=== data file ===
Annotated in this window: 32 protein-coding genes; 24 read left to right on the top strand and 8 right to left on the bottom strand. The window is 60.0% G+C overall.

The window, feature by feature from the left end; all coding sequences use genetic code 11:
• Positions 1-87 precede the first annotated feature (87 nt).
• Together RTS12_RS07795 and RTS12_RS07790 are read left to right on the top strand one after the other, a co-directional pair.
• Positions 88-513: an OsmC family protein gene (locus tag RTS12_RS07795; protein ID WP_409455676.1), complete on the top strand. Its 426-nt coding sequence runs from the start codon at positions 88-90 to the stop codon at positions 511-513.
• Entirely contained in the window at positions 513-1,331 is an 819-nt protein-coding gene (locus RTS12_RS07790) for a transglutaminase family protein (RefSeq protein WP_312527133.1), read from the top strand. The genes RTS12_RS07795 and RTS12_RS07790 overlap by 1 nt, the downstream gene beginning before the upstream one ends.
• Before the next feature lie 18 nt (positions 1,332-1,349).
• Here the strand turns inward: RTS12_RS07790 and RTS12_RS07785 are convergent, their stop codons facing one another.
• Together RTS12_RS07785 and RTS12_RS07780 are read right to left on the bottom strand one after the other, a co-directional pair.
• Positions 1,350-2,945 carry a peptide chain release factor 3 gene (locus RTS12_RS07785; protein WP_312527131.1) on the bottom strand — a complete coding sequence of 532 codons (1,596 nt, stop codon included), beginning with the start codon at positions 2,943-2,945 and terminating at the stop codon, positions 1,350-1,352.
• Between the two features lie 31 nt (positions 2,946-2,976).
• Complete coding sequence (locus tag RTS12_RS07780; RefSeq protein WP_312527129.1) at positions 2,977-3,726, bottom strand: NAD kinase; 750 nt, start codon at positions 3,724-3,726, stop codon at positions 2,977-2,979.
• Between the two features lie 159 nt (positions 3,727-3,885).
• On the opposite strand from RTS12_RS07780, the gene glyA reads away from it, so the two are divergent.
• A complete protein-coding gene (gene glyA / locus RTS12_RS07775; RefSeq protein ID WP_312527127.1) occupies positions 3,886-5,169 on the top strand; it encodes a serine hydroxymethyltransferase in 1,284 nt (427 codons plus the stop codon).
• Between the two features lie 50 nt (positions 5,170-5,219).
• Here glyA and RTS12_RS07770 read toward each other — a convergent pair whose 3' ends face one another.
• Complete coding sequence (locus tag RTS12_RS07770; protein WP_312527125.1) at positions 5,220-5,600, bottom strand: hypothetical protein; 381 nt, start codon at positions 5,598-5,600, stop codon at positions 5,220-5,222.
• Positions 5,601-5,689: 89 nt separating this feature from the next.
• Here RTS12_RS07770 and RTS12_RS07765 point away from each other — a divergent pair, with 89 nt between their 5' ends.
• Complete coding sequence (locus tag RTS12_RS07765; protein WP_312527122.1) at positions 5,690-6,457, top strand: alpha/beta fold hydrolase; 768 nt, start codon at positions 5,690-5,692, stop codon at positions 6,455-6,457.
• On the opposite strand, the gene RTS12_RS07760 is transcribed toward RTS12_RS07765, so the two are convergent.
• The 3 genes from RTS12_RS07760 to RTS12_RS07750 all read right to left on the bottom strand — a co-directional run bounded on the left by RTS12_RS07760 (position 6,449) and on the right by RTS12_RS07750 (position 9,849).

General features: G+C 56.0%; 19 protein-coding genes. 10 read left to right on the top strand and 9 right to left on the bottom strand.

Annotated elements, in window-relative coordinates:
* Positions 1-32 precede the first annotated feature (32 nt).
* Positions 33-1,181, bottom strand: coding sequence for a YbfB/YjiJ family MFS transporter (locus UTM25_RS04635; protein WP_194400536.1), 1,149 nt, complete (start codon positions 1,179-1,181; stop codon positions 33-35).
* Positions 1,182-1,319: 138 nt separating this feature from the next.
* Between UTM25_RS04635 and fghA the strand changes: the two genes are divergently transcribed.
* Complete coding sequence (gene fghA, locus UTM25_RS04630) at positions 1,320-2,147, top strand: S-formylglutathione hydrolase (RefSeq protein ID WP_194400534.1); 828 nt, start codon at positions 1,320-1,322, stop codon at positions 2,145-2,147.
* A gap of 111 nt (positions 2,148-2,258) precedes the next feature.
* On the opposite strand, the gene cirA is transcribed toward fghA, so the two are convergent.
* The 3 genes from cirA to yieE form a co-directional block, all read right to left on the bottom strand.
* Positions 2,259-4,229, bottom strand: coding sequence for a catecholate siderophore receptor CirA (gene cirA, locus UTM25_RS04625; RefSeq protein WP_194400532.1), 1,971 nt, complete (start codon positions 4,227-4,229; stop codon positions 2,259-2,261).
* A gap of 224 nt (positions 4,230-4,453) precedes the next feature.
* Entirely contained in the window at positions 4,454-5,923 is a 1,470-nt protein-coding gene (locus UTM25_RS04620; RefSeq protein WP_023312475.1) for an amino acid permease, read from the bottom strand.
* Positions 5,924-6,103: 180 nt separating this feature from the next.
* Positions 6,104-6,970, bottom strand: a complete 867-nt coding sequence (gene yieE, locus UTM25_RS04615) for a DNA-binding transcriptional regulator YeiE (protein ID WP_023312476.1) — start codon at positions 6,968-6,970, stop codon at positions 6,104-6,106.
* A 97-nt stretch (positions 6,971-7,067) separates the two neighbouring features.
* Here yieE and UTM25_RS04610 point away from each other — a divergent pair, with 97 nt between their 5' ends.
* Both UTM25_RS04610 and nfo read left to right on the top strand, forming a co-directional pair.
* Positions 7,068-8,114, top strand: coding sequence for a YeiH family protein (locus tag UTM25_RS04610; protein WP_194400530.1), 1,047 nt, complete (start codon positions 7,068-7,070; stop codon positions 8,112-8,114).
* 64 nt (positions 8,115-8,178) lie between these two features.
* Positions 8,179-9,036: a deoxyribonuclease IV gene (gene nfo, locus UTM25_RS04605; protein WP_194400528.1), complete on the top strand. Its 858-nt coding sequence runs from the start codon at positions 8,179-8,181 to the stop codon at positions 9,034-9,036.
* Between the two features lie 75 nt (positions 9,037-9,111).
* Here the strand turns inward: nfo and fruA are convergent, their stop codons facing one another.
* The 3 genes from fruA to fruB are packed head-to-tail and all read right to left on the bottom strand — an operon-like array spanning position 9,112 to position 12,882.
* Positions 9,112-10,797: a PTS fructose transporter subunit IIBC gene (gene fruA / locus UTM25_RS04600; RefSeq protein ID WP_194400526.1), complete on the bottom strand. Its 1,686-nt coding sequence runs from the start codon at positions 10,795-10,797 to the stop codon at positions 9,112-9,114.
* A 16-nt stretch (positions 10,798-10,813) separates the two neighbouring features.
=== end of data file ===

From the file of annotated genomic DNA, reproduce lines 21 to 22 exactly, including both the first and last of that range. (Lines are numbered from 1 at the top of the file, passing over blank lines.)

• Complete coding sequence (locus tag RTS12_RS07765; protein WP_312527122.1) at positions 5,690-6,457, top strand: alpha/beta fold hydrolase; 768 nt, start codon at positions 5,690-5,692, stop codon at positions 6,455-6,457.
• On the opposite strand, the gene RTS12_RS07760 is transcribed toward RTS12_RS07765, so the two are convergent.